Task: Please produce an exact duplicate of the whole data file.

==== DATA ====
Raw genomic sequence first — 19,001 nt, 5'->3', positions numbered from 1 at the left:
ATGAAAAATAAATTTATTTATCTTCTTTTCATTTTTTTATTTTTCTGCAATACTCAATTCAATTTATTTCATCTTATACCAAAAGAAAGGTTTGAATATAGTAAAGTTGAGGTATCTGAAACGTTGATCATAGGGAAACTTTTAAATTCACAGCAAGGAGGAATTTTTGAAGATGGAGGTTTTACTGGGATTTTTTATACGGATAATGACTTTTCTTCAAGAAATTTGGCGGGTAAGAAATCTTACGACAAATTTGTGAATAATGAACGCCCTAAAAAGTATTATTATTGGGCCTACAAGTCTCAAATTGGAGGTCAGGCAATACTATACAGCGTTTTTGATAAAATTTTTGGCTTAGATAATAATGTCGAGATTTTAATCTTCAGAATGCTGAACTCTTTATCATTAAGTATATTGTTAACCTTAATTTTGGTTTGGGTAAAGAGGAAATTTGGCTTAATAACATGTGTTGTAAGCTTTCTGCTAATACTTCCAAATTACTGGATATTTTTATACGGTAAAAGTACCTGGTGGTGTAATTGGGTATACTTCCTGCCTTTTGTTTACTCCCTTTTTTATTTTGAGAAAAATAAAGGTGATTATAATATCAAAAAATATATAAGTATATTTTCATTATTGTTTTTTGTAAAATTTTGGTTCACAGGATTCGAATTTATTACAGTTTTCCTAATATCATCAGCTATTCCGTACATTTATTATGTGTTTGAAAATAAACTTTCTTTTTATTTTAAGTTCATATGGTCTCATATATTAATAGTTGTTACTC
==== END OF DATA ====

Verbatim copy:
Raw genomic sequence first — 19,001 nt, 5'->3', positions numbered from 1 at the left:
ATGAAAAATAAATTTATTTATCTTCTTTTCATTTTTTTATTTTTCTGCAATACTCAATTCAATTTATTTCATCTTATACCAAAAGAAAGGTTTGAATATAGTAAAGTTGAGGTATCTGAAACGTTGATCATAGGGAAACTTTTAAATTCACAGCAAGGAGGAATTTTTGAAGATGGAGGTTTTACTGGGATTTTTTATACGGATAATGACTTTTCTTCAAGAAATTTGGCGGGTAAGAAATCTTACGACAAATTTGTGAATAATGAACGCCCTAAAAAGTATTATTATTGGGCCTACAAGTCTCAAATTGGAGGTCAGGCAATACTATACAGCGTTTTTGATAAAATTTTTGGCTTAGATAATAATGTCGAGATTTTAATCTTCAGAATGCTGAACTCTTTATCATTAAGTATATTGTTAACCTTAATTTTGGTTTGGGTAAAGAGGAAATTTGGCTTAATAACATGTGTTGTAAGCTTTCTGCTAATACTTCCAAATTACTGGATATTTTTATACGGTAAAAGTACCTGGTGGTGTAATTGGGTATACTTCCTGCCTTTTGTTTACTCCCTTTTTTATTTTGAGAAAAATAAAGGTGATTATAATATCAAAAAATATATAAGTATATTTTCATTATTGTTTTTTGTAAAATTTTGGTTCACAGGATTCGAATTTATTACAGTTTTCCTAATATCATCAGCTATTCCGTACATTTATTATGTGTTTGAAAATAAACTTTCTTTTTATTTTAAGTTCATATGGTCTCATATATTAATAGTTGTTACTC